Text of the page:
April 16th is National Health Care Decisions Day. Health care decision making involves considerations about personal preferences, the role of other family members and physicians, finances, and religious beliefs. The legal profession is uniquely positioned to provide practical advice as well as customize legal documents that protect the following:
♦ the right to consent to or refuse treatment,
♦ the right to understand information about the benefits and risks of possible medical interventions, free from coercion ♦ the right to decide regardless of family or physicians what is best for you,
♦ the right to ensure your wishes are carried out despite the loss of capacity,
♦ the right to appoint a surrogate decision maker.
Written directions avoid uncertainty, family guilt, the need and cost of court ordered guardianship, and conflict over who will make decisions.
Much of the case and statutory law changes have come about following guardianship proceedings for younger adults such as the Florida case of Terri Schiavo. This area of law will continue to develop as our nation considers whether to mandate universal health coverage, ration certain medical care (especially to the elderly and mentally ill), allow hospital ethic committees to override a patient’s wishes for end of life treatment, and the use of technology.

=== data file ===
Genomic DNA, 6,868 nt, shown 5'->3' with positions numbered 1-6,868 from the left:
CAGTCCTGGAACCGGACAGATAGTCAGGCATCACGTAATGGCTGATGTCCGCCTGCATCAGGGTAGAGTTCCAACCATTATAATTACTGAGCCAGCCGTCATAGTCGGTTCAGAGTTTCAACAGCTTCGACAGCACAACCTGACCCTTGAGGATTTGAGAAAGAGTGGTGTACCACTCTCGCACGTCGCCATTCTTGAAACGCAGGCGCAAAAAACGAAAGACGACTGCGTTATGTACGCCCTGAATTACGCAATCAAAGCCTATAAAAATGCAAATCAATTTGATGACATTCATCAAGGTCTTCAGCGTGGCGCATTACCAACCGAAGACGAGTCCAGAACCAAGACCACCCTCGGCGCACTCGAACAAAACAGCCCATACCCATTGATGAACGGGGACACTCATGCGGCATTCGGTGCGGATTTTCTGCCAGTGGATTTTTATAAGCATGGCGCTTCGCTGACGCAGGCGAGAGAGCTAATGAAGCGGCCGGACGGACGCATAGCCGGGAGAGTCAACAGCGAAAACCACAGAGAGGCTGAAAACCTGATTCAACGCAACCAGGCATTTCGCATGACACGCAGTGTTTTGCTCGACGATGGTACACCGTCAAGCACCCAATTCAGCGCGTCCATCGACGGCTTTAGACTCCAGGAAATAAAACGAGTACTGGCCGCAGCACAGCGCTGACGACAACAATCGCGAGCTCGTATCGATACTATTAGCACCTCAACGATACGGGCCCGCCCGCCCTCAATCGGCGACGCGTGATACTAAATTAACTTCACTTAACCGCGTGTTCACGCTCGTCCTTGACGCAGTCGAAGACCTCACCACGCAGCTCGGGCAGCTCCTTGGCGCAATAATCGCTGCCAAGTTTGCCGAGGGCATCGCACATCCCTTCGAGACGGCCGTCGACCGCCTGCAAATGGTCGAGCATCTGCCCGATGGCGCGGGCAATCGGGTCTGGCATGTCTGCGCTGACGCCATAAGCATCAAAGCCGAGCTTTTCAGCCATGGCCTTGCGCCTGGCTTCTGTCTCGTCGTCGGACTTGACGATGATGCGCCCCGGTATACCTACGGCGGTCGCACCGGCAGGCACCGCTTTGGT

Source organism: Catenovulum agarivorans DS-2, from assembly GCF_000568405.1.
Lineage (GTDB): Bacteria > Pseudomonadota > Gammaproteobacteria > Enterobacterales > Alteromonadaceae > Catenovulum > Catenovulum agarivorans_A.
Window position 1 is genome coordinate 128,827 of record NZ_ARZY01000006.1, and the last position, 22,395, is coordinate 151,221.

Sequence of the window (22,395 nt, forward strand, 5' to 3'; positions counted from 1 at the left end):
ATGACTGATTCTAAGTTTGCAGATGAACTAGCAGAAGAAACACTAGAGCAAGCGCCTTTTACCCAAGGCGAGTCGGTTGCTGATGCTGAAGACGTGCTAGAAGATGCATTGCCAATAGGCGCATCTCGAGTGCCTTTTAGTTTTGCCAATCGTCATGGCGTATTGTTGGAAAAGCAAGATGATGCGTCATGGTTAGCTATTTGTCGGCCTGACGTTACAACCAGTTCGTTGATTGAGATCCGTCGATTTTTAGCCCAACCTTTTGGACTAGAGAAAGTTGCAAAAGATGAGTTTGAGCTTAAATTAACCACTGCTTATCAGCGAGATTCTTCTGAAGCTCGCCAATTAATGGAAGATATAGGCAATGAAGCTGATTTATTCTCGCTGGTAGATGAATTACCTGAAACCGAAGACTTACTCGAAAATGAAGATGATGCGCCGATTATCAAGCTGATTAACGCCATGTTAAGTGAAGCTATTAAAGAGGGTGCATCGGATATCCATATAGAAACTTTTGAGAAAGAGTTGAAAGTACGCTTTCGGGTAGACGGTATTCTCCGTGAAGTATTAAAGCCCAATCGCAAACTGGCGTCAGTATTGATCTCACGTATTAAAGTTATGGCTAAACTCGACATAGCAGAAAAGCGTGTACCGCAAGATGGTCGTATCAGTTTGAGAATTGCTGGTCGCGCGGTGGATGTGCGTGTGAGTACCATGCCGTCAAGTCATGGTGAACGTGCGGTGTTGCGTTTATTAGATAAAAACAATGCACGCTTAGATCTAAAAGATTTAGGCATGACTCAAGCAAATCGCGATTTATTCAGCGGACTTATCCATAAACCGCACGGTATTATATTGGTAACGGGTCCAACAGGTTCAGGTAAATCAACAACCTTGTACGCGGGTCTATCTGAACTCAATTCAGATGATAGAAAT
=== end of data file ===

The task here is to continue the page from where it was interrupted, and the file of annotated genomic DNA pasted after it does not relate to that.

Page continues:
For over a decade living wills have been out of favor as the preferred or recommended health care proxy document. Health care powers of attorneys are more flexible, recognize that doctors don’t just intuitively know their patients’ wishes for end of life treatment and really don’t want to make those calls for patients, and generally aren’t as narrow on the “don’t treat presumption”. Health care decision making is not just about end of life situations. A document can also give directions about treatable conditions when a person is not competent, address placement and dignity issues. Our attitudes about death and illness change as we age; our health usually changes too, and your health care power of attorney should reflect your philosophy for care and recite some of your personal values, and not focus solely on not lingering before death.
Be aware that if you have an older HCPOA it may not comply with language requirements of HIPAA, the Health Care Portability and Accountability Act of 1996, for releasing medical information. While health care proxies are portable across state lines, the interpretation of the language varies greatly. For more information on health care decision making go to www.nationalhealthcaredecisions.org.
Disclaimer: Information contained in this column is meant to be of general information on frequently asked questions concerning disability, elder law, estate planning and probate law, and does not contain specific legal advice to a client. No attorney-client relationship is created by reading this column.